I've never been able to substantiate Thomas' claim that a separate nail clipper should've been used for each finger. The process for collecting fingernail evidence varies among agencies. However, the most stringent protocol I have found concerning the clipping/cutting of nails, mandates the use of a new nail clipper for each hand, clipping the nails of each hand over a cloth (one cloth per hand) and submitting the clippings from each hand (all right-hand nails together and all left-hand nails together) along with the corresponding cloth and clipper for each hand.
I've also come across fingernail evidence collection procedures that are less rigid and only state that either a new nail clipper or a sterilized nail clipper should be used. (Although, the precise method of sterilization wasn't noted.)
This research report, published in 2015, states that even at that time:
[T]he best techniques for collecting and processing such [fingernail] evidence have never been established.
Also, although Thomas reported that the coroner's office sometimes used the same clippers on different autopsy subjects, he didn't say that the clippers weren't cleaned or sterilized between uses. Dr. Meyer was a forensic pathologist. I highly doubt he would've failed to follow basic instrument decontamination protocol after each autopsy examination.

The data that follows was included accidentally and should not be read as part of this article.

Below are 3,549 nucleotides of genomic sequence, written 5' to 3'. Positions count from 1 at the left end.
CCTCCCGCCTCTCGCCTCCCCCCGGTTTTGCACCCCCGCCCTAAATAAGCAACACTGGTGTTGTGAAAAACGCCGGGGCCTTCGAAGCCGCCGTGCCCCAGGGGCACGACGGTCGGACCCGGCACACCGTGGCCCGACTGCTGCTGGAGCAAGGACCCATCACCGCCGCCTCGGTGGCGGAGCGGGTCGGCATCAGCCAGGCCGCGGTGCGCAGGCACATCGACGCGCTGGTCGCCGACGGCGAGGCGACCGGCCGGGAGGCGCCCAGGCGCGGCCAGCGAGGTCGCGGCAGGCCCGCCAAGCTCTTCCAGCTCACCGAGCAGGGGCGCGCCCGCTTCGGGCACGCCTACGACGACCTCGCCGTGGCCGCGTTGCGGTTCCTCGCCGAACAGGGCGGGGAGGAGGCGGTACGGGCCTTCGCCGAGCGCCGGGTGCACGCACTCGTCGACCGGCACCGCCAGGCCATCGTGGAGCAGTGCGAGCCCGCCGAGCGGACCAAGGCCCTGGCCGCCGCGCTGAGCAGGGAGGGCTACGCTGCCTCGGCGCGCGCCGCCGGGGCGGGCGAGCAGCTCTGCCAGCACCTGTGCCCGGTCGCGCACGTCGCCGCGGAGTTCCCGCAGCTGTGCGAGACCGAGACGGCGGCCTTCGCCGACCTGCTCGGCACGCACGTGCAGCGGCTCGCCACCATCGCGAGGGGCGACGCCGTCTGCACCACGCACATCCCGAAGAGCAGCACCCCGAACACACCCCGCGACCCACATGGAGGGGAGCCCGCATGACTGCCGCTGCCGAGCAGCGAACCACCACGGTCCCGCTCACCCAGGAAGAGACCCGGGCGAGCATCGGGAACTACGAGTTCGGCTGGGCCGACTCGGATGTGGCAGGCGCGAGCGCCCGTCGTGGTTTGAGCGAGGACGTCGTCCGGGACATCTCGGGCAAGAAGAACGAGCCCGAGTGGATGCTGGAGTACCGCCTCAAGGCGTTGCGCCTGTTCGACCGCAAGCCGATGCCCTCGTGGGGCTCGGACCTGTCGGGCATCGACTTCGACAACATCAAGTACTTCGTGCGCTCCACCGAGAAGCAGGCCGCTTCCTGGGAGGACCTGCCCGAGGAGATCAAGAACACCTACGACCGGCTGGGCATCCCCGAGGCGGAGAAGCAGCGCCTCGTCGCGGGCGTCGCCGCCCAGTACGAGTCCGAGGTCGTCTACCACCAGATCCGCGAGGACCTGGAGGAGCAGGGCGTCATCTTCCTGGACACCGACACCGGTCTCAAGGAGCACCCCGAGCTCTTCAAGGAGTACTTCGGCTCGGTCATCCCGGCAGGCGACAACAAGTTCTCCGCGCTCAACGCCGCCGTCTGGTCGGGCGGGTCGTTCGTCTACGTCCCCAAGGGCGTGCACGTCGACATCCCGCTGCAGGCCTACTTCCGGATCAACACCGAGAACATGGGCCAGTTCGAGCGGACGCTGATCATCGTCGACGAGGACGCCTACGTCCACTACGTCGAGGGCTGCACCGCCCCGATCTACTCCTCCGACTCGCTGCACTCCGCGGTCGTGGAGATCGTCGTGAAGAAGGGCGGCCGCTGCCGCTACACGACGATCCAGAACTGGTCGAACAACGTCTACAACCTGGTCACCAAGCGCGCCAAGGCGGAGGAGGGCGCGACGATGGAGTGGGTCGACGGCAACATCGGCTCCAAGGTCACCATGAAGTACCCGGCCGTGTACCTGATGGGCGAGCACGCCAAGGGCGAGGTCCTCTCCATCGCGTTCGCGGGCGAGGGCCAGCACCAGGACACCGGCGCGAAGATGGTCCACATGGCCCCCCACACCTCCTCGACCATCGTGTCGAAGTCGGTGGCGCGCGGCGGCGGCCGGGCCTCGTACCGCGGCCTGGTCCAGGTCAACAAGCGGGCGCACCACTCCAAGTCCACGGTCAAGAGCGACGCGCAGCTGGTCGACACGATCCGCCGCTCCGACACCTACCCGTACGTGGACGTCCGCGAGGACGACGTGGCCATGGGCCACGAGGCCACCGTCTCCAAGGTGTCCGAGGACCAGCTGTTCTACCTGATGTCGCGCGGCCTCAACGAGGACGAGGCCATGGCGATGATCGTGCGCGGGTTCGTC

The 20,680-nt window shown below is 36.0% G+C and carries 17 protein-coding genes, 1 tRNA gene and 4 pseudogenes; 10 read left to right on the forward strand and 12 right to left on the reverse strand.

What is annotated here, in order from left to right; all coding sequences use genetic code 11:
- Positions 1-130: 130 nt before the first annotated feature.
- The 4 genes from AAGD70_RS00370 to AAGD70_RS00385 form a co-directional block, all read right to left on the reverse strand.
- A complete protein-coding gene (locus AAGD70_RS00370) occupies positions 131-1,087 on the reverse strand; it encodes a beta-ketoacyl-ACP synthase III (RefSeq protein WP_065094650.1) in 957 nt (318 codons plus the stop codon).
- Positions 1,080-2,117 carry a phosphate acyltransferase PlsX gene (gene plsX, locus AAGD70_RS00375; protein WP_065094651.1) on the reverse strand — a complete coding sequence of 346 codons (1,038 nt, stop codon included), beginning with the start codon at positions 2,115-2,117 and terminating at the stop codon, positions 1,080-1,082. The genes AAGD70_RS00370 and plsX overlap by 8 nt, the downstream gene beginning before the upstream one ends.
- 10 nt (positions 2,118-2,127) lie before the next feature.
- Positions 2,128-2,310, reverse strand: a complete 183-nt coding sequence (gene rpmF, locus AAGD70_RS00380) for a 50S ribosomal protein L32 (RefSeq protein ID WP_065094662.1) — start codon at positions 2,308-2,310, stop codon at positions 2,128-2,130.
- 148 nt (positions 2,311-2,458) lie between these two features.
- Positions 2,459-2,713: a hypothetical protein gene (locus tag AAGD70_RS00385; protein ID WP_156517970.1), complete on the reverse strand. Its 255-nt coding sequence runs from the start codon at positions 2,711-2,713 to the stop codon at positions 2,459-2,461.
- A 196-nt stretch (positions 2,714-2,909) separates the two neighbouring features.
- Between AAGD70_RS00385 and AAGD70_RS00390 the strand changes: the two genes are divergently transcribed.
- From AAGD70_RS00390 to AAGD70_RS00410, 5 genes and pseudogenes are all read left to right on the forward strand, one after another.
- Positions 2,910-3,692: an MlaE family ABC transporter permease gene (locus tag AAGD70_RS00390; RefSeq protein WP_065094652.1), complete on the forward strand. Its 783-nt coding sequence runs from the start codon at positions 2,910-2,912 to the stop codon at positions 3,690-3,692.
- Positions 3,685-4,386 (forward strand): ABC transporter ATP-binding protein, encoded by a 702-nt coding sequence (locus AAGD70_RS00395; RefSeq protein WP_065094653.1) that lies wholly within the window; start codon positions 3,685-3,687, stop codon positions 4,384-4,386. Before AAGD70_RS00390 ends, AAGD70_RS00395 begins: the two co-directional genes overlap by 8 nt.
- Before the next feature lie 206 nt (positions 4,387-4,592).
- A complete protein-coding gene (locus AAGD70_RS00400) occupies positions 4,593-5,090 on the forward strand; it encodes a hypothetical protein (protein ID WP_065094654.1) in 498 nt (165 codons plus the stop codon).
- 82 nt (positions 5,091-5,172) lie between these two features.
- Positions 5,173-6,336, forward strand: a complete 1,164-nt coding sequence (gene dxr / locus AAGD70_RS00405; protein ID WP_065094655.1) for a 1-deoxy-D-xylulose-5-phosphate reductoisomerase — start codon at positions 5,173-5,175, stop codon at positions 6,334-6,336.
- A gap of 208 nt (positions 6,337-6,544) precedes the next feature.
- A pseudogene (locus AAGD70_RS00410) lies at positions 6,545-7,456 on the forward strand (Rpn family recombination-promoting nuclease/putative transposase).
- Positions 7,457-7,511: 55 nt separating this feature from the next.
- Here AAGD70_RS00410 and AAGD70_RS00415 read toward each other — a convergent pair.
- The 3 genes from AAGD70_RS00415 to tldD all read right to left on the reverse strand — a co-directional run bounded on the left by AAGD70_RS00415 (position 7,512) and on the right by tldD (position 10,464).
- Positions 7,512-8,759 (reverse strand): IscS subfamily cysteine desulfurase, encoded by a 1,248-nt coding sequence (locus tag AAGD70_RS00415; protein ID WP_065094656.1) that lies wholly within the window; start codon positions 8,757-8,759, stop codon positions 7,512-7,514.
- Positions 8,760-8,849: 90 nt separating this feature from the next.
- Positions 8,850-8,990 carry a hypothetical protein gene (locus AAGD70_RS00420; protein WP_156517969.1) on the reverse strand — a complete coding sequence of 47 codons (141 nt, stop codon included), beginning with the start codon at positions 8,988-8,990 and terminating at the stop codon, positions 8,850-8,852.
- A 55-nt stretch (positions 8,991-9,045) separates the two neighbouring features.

Whether or not the protocol in place at the time was effective enough to prevent cross contamination of DNA is a different issue. There was a case in London in 1997 in which the DNA from one murder victim was transferred to the fingernails of another murder victim via the scissors used to cut the victims' nails during autopsy. Even though the scissors had been cleaned between uses, enough genetic material from the first victim remained on the scissors to contaminate the second victim's fingernails.
I don't think what Thomas said about the nail clippers should be seen as an example of Meyer's incompetence, but should serve as a reminder that protocols for preventing DNA contamination weren't necessarily as stringent back then.
Myth #5: Dr. Meyer was an incompetent forensic pathologist. This myth is predicated on the above myths being true. However, the above myths are not true. I have seen no evidence that would indicate Dr. Meyer was anything other than a competent and professional forensic pathologist who followed all protocol in his cases, including the Ramsey case.
There are not many things I agree with Lou Smit on, but I do happen to think his opinion on Dr. Meyer, as stated in his 2002 deposition for the Wolf case, is correct:
Q: (Hoffman): Do you have any opinion with respect to Dr. John Meyer's ability as a coroner?
A. (Smit): I think he is a very good coroner.
This sentiment is shared by longtime Ramsey case journalist Carol McKinley who earlier this year emphatically opined in an interview how John Meyer was "a fantastic coroner — god, they were lucky to have him doing that autopsy report."